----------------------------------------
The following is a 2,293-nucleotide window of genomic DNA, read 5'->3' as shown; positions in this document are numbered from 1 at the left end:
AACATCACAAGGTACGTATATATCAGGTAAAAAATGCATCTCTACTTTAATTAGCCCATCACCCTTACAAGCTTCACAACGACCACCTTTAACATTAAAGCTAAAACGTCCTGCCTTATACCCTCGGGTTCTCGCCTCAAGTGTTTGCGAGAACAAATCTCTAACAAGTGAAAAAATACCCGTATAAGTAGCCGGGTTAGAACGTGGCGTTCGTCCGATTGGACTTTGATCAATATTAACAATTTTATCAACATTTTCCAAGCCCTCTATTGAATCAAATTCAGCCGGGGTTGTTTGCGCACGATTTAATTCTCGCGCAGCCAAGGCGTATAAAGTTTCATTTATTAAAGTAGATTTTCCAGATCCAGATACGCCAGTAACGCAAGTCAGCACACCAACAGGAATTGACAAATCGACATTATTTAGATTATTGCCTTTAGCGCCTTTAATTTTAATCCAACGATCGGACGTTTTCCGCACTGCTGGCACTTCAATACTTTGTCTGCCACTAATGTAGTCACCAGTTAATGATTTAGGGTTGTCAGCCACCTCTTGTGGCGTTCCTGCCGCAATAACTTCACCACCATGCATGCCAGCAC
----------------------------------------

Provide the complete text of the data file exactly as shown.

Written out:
The following is a 2,293-nucleotide window of genomic DNA, read 5'->3' as shown; positions in this document are numbered from 1 at the left end:
AACATCACAAGGTACGTATATATCAGGTAAAAAATGCATCTCTACTTTAATTAGCCCATCACCCTTACAAGCTTCACAACGACCACCTTTAACATTAAAGCTAAAACGTCCTGCCTTATACCCTCGGGTTCTCGCCTCAAGTGTTTGCGAGAACAAATCTCTAACAAGTGAAAAAATACCCGTATAAGTAGCCGGGTTAGAACGTGGCGTTCGTCCGATTGGACTTTGATCAATATTAACAATTTTATCAACATTTTCCAAGCCCTCTATTGAATCAAATTCAGCCGGGGTTGTTTGCGCACGATTTAATTCTCGCGCAGCCAAGGCGTATAAAGTTTCATTTATTAAAGTAGATTTTCCAGATCCAGATACGCCAGTAACGCAAGTCAGCACACCAACAGGAATTGACAAATCGACATTATTTAGATTATTGCCTTTAGCGCCTTTAATTTTAATCCAACGATCGGACGTTTTCCGCACTGCTGGCACTTCAATACTTTGTCTGCCACTAATGTAGTCACCAGTTAATGATTTAGGGTTGTCAGCCACCTCTTGTGGCGTTCCTGCCGCAATAACTTCACCACCATGCATGCCAGCAC